Choosing My Paint Palette
If you search online, or look into any interior design catalogues, go into any paint store etc. you will find 100s if not 1000s of different colours of various shades that are on trend for a particular season. For me, an art supply store with its beautiful array of paint colours is a bit like going into a candy store. Much like candy can rot my teeth an art supply store can rot my wallet, if I’m not careful :-). It’s hard to choose colours inside an art supply store, I mean, do you choose phthalo or ultramarine blue? Cadmium or Hansa yellow? How does an artist decide? Some artists may choose to buy a spectrum of pre-mixed colours to keep in their arsenal and work with as their palette. However, others such as me prefer to mix their own colours and create a palette based on the colours of red, yellow and blue.
In their purest form the hues of Red, yellow, blue or the Primary Colours as they are known can not be created, through the mixing of other colours. All colours in existence are created from mixing any combination of the primary colours. However, this definition only covers the basics of colour mixing and doesn’t take into consideration the tints (lights) tones (greys) or shades (darks) created when you add white or black. If you want to learn more about Colour Theory, I think the Oil Painting Techniques, followed by the Empty Easel are good places to start online. There are also a number of books, which I’ve cited at the end of this post.
Basically my palette only includes a red-based, yellow-based, blue-based colour, white and black. Noticed I mentioned red, yellow and blue based? That’s right; I don’t necessarily use the purest form or hue of the primary colours. I use a tinted or shaded version of red, yellow and blue as my “primary” or base colour then mix my palette from there. I mix any combination of my bases to create the colour I may need and will mix in different amounts of black or white to create the various tints and shades to get a particular colour. I use base colours such as ultramarine blue, alizarin crimson and cadmium yellow since they offer the greatest range for mixing. Temperature is important if you want to achieve colour harmony, so I try to ensure to mix a balance of warm and cool colours in my palette. However in art rules are made to be broken and there are certainly exceptions to colour mixing! But for me, sticking with a limited palette from the start of a project means I can mix any colour I could imagine, put any colour together and the painting will be balanced. This has been my experience and I’ve been using this approach for over 15 years.
Um… why mix colours? Why not just buy the colour you need?
A friend of mine has asked me this question several times. My tongue-in-cheek response to her has always been “because I’m old-school”! But in all seriousness there are a number of reasons why I prefer to mix my own colours:
- It’s more cost-effective. Instead of buying a set of 10-15 pre-mixed colours some of which I may only use once, I can buy three primary-based colours and top-up when needed.
- Space is a premium in my studio. Having only the primary-based colours take up less space on my already crammed shelves.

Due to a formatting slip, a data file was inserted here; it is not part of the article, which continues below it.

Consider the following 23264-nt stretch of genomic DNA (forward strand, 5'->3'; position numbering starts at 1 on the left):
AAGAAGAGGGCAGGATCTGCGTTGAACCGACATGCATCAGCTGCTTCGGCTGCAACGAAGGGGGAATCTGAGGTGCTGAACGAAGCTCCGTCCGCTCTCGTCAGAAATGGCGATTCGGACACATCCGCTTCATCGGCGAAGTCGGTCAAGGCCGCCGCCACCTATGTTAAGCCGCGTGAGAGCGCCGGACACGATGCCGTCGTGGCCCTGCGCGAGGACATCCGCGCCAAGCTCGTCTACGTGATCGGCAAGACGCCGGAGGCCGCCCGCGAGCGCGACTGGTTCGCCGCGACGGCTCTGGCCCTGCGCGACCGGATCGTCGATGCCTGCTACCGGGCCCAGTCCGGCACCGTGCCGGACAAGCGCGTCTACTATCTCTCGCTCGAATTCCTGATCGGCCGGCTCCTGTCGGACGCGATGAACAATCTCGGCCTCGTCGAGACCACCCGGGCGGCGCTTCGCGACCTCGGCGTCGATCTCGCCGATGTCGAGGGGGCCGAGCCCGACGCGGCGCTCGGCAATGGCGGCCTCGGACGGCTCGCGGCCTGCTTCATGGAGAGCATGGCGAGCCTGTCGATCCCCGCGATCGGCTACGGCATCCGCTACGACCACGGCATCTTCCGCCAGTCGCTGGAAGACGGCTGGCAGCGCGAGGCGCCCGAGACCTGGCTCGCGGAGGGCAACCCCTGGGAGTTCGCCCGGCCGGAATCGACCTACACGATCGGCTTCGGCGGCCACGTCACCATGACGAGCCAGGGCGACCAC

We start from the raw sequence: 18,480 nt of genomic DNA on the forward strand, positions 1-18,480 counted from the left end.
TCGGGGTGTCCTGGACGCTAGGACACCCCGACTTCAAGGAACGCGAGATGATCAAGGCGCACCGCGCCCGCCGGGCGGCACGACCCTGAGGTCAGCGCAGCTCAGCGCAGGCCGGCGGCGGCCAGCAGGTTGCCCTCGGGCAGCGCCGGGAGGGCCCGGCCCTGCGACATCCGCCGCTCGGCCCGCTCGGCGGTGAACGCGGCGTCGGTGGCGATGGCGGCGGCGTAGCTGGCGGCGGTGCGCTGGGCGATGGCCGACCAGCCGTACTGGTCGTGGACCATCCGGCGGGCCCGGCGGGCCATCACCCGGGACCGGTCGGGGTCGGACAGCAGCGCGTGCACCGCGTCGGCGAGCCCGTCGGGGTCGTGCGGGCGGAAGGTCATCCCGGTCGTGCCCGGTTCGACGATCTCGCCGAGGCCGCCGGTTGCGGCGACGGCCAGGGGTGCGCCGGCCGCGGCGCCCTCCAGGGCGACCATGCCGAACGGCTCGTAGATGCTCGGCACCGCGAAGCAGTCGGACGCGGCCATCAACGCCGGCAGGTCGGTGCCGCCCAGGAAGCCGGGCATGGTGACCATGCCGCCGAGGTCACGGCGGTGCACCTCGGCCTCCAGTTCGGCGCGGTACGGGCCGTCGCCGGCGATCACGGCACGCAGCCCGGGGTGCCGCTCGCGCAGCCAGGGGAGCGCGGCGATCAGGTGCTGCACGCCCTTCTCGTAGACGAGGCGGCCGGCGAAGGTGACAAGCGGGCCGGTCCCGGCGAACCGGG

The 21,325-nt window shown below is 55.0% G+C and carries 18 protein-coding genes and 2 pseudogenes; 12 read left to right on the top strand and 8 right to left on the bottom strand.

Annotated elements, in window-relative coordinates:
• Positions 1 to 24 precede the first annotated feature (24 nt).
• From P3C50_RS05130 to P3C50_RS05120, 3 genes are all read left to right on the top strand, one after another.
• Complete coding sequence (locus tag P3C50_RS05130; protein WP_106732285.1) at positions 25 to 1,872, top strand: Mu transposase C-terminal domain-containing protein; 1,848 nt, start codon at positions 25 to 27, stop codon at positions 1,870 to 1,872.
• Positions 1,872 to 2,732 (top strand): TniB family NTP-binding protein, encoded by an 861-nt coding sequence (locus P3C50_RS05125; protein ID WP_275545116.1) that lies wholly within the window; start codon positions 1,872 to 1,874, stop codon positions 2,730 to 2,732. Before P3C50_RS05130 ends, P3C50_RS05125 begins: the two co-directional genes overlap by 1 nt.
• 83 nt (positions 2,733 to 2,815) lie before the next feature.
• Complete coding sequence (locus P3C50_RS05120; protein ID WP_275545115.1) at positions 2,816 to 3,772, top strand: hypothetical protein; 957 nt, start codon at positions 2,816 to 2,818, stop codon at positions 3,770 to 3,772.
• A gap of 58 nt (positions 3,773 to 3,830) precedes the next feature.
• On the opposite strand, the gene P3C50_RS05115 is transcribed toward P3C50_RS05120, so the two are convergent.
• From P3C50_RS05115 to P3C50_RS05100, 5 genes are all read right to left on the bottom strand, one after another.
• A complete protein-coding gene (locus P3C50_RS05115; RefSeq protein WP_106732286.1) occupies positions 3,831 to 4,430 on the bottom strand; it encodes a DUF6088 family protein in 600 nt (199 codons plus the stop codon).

- I’m not limited to the colours available on the store shelves. Using primary-based colours allows me to mix any colour dreamed of. And if I’m looking for colour inspiration, I refer to my library of colours.
And mostly importantly:
- Mixing my own colours has enabled me to become a stronger artist. Over the years I’ve experimented with different techniques and approaches and have learned what works. Mixing my own colours has allowed me to take chances in my artwork. It has also increased my technical knowledge of working with different paint materials and has led me to include different art mediums such as textiles and oil sticks.
I love colour and it’s an important aspect of my work which is why I spend so much time on building and choosing my colour palette. Since my artwork leans towards abstraction, each colour chosen represents for me certain elements found in Nature, which is a key source of inspiration. For example the shades of blue may represent the sky or water. Whereas pinks, violets, yellows which I use often in my work may represent sunsets, or a jellyfish. Also when I think of balance I think of Nature – everything is purposeful, nothing wasted and I like to take this approach to my work.
- I mix colours using a red, yellow or blue-based colour,
- Adding black or white to my base colours, expands the range my colour palette.
- Temperature is important to achieving colour harmony in painting, therefore I ensure to mix warm and cool colours in my palette.
- Mixing my own colours to create a palette has added to my technical expertise as an artist and allowed me to experiment with different mediums.
- In my work I choose my colours based on elements seen in Nature. For example, blue=sky, greens=trees plants, oranges and yellow=sunsets etc.
In a later post, will explain how I mix colours to create my palette.
Citations in this post:
Using the Color Wheel: Color Theory Tips for Artists and Painters, date accessed March 27, 2016 – The Empty Easel:
Colour Theory For Painters, date accessed March 27, 2016 – Oil Painting Techniques
For further reading on Colour Theory:
Goethe, Johann Wolfgang Von. Theory of Colours. Cambridge, MA: M.I.T., 1970. Print.
Edwards, Betty. Color: A Course in Mastering the Art of Mixing Colors. New York: Jeremy P. Tarcher/Penguin, 2004. Print.
Itten, Johannes, and Ernst Van Haagen. The Art of Color The Subjective Experience and Objective Rationale of Color. New York: Reinhold, 1966. Print.
Itten, Johannes, and Ernst Van Hagen. The Elements of Color a Treatise on the Color System of Johannes Itten Based on His Book The Art of Color. New York: Van Nostrand Reinhold, 1977. Print.